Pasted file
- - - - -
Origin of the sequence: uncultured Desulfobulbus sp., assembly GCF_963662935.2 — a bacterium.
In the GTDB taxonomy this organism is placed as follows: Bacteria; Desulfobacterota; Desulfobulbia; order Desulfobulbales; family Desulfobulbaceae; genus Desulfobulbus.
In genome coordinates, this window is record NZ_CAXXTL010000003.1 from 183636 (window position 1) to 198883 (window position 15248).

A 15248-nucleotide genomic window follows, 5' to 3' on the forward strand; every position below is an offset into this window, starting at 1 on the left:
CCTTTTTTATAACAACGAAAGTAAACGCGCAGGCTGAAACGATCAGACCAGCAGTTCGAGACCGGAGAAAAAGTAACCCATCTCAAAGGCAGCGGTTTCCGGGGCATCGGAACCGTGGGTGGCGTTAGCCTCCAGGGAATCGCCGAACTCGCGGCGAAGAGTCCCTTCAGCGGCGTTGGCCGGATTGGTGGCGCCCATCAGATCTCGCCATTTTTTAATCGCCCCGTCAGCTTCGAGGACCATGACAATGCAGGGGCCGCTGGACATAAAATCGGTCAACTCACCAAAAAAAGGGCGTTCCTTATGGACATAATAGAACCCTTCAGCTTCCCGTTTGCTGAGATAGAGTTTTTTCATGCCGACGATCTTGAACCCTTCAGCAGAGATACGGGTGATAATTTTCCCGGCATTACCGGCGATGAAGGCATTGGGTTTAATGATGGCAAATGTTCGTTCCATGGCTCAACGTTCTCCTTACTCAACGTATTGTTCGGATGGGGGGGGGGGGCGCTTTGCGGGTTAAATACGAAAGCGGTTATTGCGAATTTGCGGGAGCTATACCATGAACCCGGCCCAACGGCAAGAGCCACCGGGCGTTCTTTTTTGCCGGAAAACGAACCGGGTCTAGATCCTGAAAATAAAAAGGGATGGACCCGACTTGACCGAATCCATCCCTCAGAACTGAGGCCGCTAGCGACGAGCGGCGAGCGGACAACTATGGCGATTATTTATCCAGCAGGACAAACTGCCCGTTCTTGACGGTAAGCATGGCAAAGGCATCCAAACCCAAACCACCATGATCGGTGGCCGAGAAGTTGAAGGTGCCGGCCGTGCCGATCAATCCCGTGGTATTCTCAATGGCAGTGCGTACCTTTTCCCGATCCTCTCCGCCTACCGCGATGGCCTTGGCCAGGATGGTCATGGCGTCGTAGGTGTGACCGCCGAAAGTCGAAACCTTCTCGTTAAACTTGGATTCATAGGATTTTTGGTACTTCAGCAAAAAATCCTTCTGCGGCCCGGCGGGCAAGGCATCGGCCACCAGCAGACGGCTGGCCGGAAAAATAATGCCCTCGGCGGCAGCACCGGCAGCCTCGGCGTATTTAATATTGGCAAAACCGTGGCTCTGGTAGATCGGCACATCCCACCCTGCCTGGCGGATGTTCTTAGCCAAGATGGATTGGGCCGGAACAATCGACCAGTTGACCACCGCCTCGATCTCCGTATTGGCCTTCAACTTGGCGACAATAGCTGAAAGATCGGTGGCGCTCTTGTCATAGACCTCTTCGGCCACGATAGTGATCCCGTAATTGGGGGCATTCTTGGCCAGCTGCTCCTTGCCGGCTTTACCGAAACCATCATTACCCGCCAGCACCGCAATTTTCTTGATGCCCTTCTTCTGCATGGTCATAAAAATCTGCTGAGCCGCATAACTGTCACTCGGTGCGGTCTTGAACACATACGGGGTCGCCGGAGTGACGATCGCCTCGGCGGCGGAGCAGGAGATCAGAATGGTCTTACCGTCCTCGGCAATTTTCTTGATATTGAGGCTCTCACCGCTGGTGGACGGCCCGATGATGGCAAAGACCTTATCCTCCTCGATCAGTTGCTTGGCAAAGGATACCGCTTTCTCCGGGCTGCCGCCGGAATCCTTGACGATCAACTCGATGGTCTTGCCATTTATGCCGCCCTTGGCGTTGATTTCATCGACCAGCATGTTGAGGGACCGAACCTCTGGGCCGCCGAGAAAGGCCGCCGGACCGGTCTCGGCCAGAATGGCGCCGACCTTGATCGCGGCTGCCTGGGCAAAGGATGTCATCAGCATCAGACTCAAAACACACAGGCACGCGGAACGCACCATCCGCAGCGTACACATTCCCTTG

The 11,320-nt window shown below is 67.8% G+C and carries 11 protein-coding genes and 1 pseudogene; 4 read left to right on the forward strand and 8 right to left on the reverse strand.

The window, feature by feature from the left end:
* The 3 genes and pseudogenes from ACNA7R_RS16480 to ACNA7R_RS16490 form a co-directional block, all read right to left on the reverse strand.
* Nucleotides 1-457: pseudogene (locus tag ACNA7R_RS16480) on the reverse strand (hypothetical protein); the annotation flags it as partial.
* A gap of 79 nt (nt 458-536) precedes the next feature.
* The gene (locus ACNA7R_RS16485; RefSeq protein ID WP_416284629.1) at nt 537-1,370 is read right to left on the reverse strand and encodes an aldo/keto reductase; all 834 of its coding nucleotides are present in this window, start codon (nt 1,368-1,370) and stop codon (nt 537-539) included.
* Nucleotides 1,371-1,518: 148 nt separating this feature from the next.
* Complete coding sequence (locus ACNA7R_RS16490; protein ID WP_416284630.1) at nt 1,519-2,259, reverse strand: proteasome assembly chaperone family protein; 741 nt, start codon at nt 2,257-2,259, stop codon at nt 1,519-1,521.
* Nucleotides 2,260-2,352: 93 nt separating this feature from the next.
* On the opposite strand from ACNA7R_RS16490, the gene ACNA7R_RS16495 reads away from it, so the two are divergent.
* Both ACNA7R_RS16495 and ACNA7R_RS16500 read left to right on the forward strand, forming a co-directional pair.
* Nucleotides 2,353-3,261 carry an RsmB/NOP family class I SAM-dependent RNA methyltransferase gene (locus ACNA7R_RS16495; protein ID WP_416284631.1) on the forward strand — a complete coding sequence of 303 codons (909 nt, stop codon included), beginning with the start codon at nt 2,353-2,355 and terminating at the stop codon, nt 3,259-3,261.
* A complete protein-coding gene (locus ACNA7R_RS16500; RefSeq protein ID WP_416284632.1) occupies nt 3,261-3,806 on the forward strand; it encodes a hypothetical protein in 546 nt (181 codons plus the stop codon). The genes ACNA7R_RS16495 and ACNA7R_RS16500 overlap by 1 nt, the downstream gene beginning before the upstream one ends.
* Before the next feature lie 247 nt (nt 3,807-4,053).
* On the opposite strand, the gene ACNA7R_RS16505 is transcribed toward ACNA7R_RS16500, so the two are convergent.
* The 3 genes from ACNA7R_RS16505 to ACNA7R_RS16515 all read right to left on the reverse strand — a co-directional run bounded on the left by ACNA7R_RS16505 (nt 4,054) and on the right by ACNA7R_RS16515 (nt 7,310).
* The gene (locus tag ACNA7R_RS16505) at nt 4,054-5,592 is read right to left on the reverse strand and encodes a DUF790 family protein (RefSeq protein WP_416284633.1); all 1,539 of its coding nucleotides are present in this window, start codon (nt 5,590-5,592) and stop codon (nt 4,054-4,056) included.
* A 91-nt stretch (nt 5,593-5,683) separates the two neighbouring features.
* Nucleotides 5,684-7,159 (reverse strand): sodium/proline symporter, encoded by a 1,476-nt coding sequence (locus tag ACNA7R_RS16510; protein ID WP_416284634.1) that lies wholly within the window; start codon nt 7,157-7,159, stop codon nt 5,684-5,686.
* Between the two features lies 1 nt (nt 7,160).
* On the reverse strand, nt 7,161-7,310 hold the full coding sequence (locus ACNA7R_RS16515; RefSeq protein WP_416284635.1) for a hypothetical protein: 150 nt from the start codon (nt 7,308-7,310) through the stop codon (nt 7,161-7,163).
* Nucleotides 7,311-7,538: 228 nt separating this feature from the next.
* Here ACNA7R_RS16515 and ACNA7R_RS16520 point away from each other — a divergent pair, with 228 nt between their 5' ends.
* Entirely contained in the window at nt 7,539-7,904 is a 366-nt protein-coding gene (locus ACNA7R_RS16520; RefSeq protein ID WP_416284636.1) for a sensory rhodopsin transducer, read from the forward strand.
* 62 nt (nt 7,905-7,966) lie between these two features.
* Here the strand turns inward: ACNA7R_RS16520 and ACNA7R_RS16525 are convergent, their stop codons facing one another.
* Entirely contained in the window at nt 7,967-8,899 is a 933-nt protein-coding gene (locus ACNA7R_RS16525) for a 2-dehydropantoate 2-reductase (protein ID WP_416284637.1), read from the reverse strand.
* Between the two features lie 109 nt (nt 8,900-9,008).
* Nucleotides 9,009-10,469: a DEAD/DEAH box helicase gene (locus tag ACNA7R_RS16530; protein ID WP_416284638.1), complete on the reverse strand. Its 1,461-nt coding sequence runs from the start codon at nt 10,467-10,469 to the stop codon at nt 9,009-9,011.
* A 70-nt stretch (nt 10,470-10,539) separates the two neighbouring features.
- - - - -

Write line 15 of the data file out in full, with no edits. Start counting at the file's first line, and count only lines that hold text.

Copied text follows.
* On the opposite strand from ACNA7R_RS16490, the gene ACNA7R_RS16495 reads away from it, so the two are divergent.